An intended scenic walkway along Mithi River and Vakola nullah, passing through Bandra-Kurla Complex (BKC), has turned into an open-air toilet and dumpyard. The project was part of a beautification drive along the two water bodies.
Construction debris is unloaded by trucks near the walkway along the Vakola nullah passing through BKC every day, say locals. It also endangers the mangroves nearby. Pic/Shadab Khan
The Mumbai Metropolitan Region Development Authority (MMRDA) spent R9.8 crore to construct the walkway, along with a garden. along Mithi River and the Vakola nullah at BKC. While the garden is decently maintained, the rest of the project begs for attention.
Workers remove waste from the Mithi every day
A stretch of 200-300 metres along the Mithi at BKC, right behind MMRDA’s office, is being used by local slum dwellers as a toilet. People are often seen defecating and urinating on the walkway, which was built for morning and evening walks.
They then dump it right beside the walkway behind MMRDA’s office in BKC
Naturally, no walkers use the path. During mid-day’s visit, we saw that silt and plastic waste removed from the river is dumped right beside the path. A watchman of a local housing society told this reporter that at night, the spot turns into a den for drug addicts and alcoholics.
Things were no better along the nullah passing through BKC. We saw mud scattered everywhere and people using the stretch as a toilet, owing to the lack of public facilities. Also, dumpers were unloading construction debris along the road, near the mangroves. This poses a danger to the tree cover.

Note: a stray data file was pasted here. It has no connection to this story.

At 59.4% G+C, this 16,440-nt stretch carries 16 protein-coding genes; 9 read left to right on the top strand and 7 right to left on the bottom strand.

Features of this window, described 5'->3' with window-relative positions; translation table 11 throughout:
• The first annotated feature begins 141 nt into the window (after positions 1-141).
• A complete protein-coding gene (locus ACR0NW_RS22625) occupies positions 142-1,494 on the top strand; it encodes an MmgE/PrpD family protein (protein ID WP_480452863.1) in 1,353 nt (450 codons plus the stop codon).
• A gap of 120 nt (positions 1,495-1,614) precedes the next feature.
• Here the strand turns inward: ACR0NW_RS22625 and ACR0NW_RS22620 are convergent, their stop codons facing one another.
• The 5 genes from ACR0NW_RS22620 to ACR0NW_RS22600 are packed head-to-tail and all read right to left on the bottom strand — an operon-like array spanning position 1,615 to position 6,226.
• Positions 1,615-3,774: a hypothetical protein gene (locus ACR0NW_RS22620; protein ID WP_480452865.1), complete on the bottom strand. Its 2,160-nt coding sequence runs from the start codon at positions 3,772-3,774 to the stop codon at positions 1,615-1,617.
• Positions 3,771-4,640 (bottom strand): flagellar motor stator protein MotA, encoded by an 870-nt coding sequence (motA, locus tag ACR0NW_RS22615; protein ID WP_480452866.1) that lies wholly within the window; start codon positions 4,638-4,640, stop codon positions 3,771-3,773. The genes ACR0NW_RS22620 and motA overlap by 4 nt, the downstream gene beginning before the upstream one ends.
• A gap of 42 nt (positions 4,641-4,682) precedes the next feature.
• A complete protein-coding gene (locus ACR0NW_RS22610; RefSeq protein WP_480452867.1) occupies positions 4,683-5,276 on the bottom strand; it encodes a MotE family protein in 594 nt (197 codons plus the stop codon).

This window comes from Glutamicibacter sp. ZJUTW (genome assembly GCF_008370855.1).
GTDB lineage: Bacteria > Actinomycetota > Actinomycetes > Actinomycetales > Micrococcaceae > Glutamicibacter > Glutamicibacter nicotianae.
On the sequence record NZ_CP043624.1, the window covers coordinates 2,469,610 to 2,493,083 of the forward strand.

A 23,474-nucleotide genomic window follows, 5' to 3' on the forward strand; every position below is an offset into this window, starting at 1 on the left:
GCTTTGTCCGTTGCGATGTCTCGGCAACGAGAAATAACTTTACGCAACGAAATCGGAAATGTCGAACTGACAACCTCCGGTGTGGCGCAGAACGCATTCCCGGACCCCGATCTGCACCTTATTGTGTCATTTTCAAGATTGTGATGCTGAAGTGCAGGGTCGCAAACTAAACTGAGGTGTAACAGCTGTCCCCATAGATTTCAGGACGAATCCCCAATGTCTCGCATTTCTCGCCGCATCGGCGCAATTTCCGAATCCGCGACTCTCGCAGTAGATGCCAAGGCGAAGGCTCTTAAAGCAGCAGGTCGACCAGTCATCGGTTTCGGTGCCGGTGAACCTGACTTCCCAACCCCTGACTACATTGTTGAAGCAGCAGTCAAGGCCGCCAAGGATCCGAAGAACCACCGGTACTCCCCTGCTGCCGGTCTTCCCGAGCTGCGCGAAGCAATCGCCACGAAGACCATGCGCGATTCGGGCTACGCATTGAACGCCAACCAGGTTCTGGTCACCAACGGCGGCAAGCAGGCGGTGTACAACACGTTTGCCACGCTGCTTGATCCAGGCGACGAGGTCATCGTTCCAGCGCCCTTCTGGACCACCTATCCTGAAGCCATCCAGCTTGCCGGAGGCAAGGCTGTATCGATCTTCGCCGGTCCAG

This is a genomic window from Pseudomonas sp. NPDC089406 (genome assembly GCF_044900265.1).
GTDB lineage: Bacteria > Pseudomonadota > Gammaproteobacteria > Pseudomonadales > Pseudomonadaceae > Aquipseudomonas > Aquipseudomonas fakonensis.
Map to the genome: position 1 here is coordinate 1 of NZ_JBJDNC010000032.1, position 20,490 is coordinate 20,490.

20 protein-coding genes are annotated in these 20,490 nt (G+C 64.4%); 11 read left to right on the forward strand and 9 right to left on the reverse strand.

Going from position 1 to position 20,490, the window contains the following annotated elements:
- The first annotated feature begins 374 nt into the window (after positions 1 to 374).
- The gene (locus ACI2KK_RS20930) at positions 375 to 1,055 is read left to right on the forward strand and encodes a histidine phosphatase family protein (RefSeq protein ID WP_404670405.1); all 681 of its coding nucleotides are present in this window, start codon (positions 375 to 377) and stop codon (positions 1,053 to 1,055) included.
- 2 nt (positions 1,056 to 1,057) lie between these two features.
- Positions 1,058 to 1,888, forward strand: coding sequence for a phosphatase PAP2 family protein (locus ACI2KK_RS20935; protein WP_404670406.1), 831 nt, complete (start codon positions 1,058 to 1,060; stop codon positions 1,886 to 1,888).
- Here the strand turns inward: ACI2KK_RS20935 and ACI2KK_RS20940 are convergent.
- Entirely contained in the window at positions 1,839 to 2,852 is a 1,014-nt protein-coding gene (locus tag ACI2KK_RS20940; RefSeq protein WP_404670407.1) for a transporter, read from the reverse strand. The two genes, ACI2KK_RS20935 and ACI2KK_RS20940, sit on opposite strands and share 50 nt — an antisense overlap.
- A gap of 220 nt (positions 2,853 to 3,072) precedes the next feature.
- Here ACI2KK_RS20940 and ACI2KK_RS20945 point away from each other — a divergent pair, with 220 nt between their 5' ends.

Moreover, an illegal approach road has been carved out connecting to the main BKC road, to enable trucks to go directly to the ‘dumping spot’. The trucks may also damage the walkway made of paver blocks. A local, on condition of anonymity, said this has been going on for more than a year. Local Shiv Sena MLA Prakash Bala Sawant has written to the MMRDA several times about the issue, but to no avail.
MMRDA superintendent engineer Devendra Gajbhiye said, “We spent about R10 crore on developing the 900-metre stretch including development of the garden and the walkway along the retaining wall of Mithi River and Vakola nullah passing through BKC.
The intention behind this was to protect the river and also to enable residents from BKC and Bandra Government Colony to come here for morning and evening walks.”
When questioned about the lack of maintenance, he said, “We will soon start maintenance work of the walkway. The additional metropolitan commissioner and I visited the entire stretch a few days ago. Soon, we will have proper fencing along the walkway and it will be maintained.
We will install gates to prevent dumpers from entering. We had installed gates earlier, but anti-social elements damaged them.” He also added that he had written to the Mangroves Cell of the forest department, as protecting mangroves was its prerogative.
After the Mumbai floods of July 26, 2005, work began on cleaning up Mithi River. Silt from the river was removed to increase its water-carrying capacity. A retaining wall was also constructed along it.
The beautification project
In 2010, MMRDA started developing a wooden bund on Mithi’s banks as recommended by the Central Water and Power Research Station (CWPRS), Pune. In its report, CWPRS had recommended construction of a wooden bund, a gabion wall and service roads along the bank.
MMRDA implemented the plan and also constructed the above-cited walkway. The gabion wall was intended to protect mangroves. Of the total Rs 9.8 crore, Rs 55 lakh was spent on developing the wooden bund and the garden.
Length of the walkway
The year the project was completed
Total cost of the beautification project along Mithi River and Vakola nullah passing through BKC
>> Dumping endangers nearby mangroves
>> Path was part of beautification project along the water bodies
>> One part of the stretch is right behind the MMRDA office